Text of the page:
[Interest] Interest Digest, Vol 102, Issue 31

Roland Hughes roland at logikalsolutions.com
Tue Mar 31 18:10:42 CEST 2020

On 3/31/20 12:49 AM, interest-request at qt-project.org wrote:
> I guess the conflicting terms are these:
> “Prohibited Combination” shall mean any means to (i) use, combine, incorporate, link or integrate Licensed Software with any software created with or incorporating Open Source Qt, (ii) use Licensed Software for creation of any software created with or incorporating Open Source Qt, or (iii) incorporate or integrate Applications into a hardware device or product other than a Device."
> Especially this combination: “use … Licensed Software with any software created with … Open Source Qt”
> KDE, doxygen, Wireshark (just to name a few) are using Open Source Qt.
> Can someone reflect how does it apply to that software? Can a customer use them to create software under the Qt commercial License terms?

I am not a lawyer and any opinion towards Licensing is my personal very 
subjective opinion.

Questions I've had as well. It seems the only solution is to never buy a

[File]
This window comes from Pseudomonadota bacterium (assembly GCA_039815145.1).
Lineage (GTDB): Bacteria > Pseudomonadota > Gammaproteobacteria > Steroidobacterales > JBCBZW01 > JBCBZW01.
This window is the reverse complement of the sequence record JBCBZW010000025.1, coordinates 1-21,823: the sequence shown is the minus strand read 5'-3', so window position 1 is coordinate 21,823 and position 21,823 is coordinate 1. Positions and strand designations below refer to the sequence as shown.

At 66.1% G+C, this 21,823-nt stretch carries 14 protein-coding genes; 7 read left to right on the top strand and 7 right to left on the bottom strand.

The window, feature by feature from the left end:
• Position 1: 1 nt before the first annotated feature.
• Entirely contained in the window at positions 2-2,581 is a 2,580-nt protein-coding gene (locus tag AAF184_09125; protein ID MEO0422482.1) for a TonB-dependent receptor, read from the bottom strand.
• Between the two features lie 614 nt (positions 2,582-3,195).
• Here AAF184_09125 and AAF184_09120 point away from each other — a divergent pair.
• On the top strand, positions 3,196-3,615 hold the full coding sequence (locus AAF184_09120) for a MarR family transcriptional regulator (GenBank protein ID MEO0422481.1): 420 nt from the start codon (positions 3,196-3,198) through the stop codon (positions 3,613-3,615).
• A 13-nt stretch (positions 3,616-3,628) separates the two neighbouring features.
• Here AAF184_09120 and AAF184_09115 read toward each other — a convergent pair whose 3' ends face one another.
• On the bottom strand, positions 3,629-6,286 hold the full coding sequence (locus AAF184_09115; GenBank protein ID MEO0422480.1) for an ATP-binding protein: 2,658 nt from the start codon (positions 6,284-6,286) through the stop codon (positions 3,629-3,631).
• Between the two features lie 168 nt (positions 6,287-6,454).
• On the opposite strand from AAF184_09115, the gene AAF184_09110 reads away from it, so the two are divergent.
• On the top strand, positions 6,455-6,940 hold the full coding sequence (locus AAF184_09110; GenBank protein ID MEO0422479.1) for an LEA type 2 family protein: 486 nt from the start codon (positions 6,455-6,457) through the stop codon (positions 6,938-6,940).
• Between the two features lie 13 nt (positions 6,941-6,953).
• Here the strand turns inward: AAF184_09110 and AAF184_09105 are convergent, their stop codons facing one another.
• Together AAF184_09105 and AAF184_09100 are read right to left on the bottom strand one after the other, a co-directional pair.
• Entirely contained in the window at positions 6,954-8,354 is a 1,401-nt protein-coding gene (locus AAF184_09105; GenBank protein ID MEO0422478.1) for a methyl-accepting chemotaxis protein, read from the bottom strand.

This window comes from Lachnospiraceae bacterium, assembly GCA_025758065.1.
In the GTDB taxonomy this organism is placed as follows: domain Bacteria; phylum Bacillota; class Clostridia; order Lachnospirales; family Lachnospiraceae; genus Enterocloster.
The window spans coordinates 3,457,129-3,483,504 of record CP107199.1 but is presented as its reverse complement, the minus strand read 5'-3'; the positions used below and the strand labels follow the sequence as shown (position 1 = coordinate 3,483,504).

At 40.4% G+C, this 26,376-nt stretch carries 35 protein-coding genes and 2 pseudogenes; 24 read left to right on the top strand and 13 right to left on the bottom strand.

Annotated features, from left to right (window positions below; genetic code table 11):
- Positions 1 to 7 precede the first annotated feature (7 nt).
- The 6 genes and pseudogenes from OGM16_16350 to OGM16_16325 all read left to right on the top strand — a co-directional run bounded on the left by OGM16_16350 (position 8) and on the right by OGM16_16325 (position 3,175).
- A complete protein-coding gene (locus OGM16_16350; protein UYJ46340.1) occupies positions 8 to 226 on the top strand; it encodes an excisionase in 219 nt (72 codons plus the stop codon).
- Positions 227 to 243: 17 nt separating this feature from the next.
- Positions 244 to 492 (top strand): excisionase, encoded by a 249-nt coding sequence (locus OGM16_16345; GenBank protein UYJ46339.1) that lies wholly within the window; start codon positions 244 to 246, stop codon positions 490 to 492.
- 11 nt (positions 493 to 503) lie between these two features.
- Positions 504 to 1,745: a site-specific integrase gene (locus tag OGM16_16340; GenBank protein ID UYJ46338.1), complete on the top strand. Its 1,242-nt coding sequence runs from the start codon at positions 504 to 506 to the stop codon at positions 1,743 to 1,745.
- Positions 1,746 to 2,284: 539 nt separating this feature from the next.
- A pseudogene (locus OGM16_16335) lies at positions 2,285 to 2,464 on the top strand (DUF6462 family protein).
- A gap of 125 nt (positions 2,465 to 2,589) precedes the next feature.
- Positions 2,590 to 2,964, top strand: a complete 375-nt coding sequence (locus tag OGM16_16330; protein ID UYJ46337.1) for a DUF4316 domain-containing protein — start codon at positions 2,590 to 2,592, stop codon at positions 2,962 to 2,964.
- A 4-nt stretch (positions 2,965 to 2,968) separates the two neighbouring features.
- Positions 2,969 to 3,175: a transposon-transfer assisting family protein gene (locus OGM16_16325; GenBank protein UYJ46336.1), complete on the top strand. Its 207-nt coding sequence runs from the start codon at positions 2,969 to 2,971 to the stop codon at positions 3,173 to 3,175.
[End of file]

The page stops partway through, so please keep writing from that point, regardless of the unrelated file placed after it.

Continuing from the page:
commercial license, especially if you run KDE Neon as your primary 
development desktop.

Just how does one know if library-xyz, written in pure C++ used 
QtCreator OpenSource as the project IDE?

Is anyone working for Linus himself using QtCreator OpenSource as their 
favorite IDE? If so, by that definition you cannot use commercial Qt on 
Linux, any flavor.

I don't know if I trust this site, but . . .


It claims to list 167 Open Source projects using Qt5. Some of them could 
easily be part of one's development toolbox. I'm thinking of




Screencloud - for taking screenshots under Windows, Mac, and Linux

Embedded Ide - bare-metal ARM systems

Slacken - lightweight Qt client for Slack

A better list here





FBReader - for reading your reference ebooks


Roland Hughes, President
Logikal Solutions


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